The Black Keys‘ latest album Turn Blue is better when it’s louder. It has a helping of hazy rock that fills out a good chunk of the disc, but the songs that I remembered best were the ones that felt had a bit more spirit to them, and more of a lyrical drive. Despite competent guitar work, vocals, or beats, I often could flag a song I liked based on how much momentum was behind the song, or how well the lyrics served the whole.
As far as lyrics, the mellower tracks like ‘Fever’ and ‘10 Lovers’ rely too much on overly pat lyrical refrains, wearing themselves out too quickly (even if I liked what the quirky ‘Fever’ was trying to do). The single ‘Turn Blue’ is guilty of this too, though its pensive electric guitar harmony and interim lyrics part-way make up for this.
This isn’t a rag on simple lyrics, though: compared to the ‘Turn Blue’, ‘Bullet in the Brain’ is also built around an accessible, tidy lyrical refrain, but it’s catchier and the song has much more verve; I think ‘Bullet’ might have made the better single of the two. And the heavy groove of It’s ‘Up to You Now’ is actually served by its repetition, as if the singer’s trying to hammer the lesson home (and there’s a grindy mid-song instrumental break that boosts it even more).
Beyond the electric guitar, organ, and other instrumental features, the vocals are largely unvaried, though a few of the tracks try something a bit different. The higher-register lead in ‘Waiting on Words’, or the ornamentation and ethereal backing of ‘Year in Review’ are worth noting for that reason, though neither track left a strong impression with me otherwise.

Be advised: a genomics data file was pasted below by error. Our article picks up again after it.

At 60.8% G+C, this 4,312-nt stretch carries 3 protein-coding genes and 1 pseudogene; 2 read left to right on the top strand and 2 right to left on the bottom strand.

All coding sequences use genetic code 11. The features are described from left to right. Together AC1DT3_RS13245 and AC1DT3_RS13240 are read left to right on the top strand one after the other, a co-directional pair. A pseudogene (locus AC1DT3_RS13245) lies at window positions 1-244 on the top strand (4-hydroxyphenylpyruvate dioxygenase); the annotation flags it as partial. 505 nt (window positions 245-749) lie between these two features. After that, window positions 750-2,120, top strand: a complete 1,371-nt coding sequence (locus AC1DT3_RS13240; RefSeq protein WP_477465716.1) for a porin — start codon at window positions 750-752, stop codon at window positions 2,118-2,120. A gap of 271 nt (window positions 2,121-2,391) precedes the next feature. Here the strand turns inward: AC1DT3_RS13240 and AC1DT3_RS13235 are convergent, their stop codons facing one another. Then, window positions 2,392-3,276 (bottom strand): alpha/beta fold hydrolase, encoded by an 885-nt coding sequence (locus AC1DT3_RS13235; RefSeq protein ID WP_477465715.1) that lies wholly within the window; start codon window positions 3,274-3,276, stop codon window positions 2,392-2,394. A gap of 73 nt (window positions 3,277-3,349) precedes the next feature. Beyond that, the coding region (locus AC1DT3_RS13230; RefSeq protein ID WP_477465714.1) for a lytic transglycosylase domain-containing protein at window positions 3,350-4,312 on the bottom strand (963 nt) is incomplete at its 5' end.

Where the album mostly stood out were in its bookending tracks: The opener ‘Weight of Love’, with its haunted echo, organ, xylophonic tones, Western twang, and deep guitar, has a great build-up (its harmony reflected later in ‘Bullet in the Brain’, and its opening passages remind me a bit of Pink Floyd)– though the song is actually brought down a bit whenever the lyrics step on stage, it feels just a little epic, like a lead track should; the second track ‘In Time’ has some great bass percussive bounce, mixing sinister and quirk into a head-bobbing groove; the penultimate ‘In Our Prime’ is (as would any song talking about one’s prime) a lament, its lyrics easily my favorite on the whole disc, a shot in the arm compared to all the stuff before, backed by some fittingly cynical instrumentals: “Every now and then I see a face from way-back-when and I explode / Friends no longer aid me, only bullshit-serenade me like it’s gold / How that gets old”; and ‘Gotta Get Away’ is a straight-up homage to classic 70’s rock, almost evoking Steve Miller, its light lyrics feeling almost as fresh as ‘In Our Prime’ (only… the poor people of Kalamazoo. Please, lyricists, if you have an “oo” sound that needs a rhyme, give them a break).
Turn Blue takes you plenty of different places, but it’s absolutely clear what tracks are trying hardest to earn your love. Many rolled past me like low-lying, languid clouds, so I was grateful for the occasional boulder. This is rock, after all.
Words: Strange Bundle